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How extreme exercise can harm your immune system

ALBAWABA – For all the exercise enthusiasts out there, a recent study suggests that excessively vigorous exercise might have a surprising downside: it could potentially dampen your immune system.

This revelation comes from a comprehensive analysis of over 4,700 post-exercise fluid samples obtained from firefighters. The implications of this finding could be concerning for individuals in physically demanding occupations that require intense fitness training, such as emergency workers and athletes.

According to biomedical scientist Ernesto Nakayasu from the Pacific Northwest National Laboratory (PNNL),

“People who are very fit might be more prone to viral respiratory infection immediately after vigorous exercise. Having less inflammatory activity to fight off an infection could be one cause.”

How extreme exercise can harm your immune system

immune system

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While there is substantial evidence supporting the idea that moderate physical activity benefits the immune system in the long run, the immediate effects of intense exercise on immunity remain a topic of debate.

Some previous studies have reported a higher incidence of upper respiratory tract infections among athletes following strenuous activities compared to control groups. However, whether this is a correlation or a cause remains uncertain.

To investigate further, Nakayasu and colleagues studied 11 firefighters. They collected samples of blood plasma, urine, and saliva before and after a challenging 45-minute exercise session. The goal was to detect early signs of physical exhaustion and improve safety for first responders, athletes, and the military.

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While exercise undeniably provides numerous health benefits, including boosting mood and strengthening the immune system, the study’s findings suggested signs of immune suppression in workout-exhausted firefighters. 

Changes were observed in the participants’ body fluids, with a decrease in anti-inflammatory molecules and an increase in opiorphin, a substance known to widen blood vessels.

The significance of these alterations

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24 hours fasting does not impair exercise performance or physiological parameters in CrossFit athletes

Fasting protocols are well known for various health benefits such as increasing metabolic flexibility, improving insulin sensitivity, promoting weight loss, and even slowing down the aging process. In the recent times studies have tested intermittent fasting (IF) in athletes, but its effects on female CrossFit athletes remain relatively unexplored in the existing literature.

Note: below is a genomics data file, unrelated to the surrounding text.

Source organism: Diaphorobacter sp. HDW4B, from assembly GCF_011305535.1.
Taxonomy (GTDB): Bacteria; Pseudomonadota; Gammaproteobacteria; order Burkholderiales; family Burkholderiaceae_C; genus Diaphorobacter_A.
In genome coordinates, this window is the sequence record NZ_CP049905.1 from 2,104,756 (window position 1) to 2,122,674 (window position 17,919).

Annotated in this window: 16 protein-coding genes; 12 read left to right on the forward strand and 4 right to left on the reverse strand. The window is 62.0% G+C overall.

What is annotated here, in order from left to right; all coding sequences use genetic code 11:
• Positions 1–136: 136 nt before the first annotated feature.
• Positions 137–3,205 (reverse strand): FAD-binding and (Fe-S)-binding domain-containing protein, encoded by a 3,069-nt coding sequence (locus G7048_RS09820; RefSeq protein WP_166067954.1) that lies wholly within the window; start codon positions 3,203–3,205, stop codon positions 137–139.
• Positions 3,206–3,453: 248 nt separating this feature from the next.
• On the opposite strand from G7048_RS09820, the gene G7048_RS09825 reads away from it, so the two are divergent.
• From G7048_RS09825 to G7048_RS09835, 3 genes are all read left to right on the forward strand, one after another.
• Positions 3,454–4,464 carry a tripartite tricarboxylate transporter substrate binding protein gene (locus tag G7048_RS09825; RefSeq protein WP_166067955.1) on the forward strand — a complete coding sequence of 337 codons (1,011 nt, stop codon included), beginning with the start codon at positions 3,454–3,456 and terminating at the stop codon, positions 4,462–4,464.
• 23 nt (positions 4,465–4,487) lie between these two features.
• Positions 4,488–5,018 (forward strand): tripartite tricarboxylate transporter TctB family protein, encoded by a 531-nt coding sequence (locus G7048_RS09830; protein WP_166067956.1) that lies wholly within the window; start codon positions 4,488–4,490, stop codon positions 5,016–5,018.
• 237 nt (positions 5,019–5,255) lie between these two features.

A new study in Nutrients journal aimed to evaluate and compare the effects of 24-h IF on the physical performance of female CrossFit practitioners. The study found that 24-h fasting can lead to lower resting blood lactate concentrations, increased post-exercise lactate levels, and higher subjective hunger levels. However, fasting did not significantly affect ratings of perceived exertion, post-exercise blood glucose concentration, handgrip strength, jumping performance, performance times, heart rate parameters, or hydration levels.

Researchers included Eleven female CrossFit athletes (age: 30.91 ± 3.42, weight: 65.26 ± 7.55 kg, height: 1.66 ± 0.05 m) participated in the study. The study used a crossover design with fasting and eating conditions.

The key findings of the study

• Participants completed an exercise test, standing long jump, and handgrip strength assessment. Hydration status, heart rate, blood lactate, blood glucose, rates of perceived exertion, and hunger were measured.

• Results showed significant differences in blood lactate concentration (F = 5.435, p = 0.042, η2p = 0.352). Resting blood lactate concentration was significantly lower in the fasting trial than in the eating trial (p < 0.001), but post-exercise blood lactate concentrations were higher in the fasting trial than in the eating trial (p < 0.001).

• No differences were found in performance times (p > 0.05). In conclusion, this pilot study of females suggests that 24-h fasting does not impair exercise performance or negatively affect physiological parameters in CrossFit athletes.

Researchers concluded that “This pilot study of females suggests that 24-h fasting

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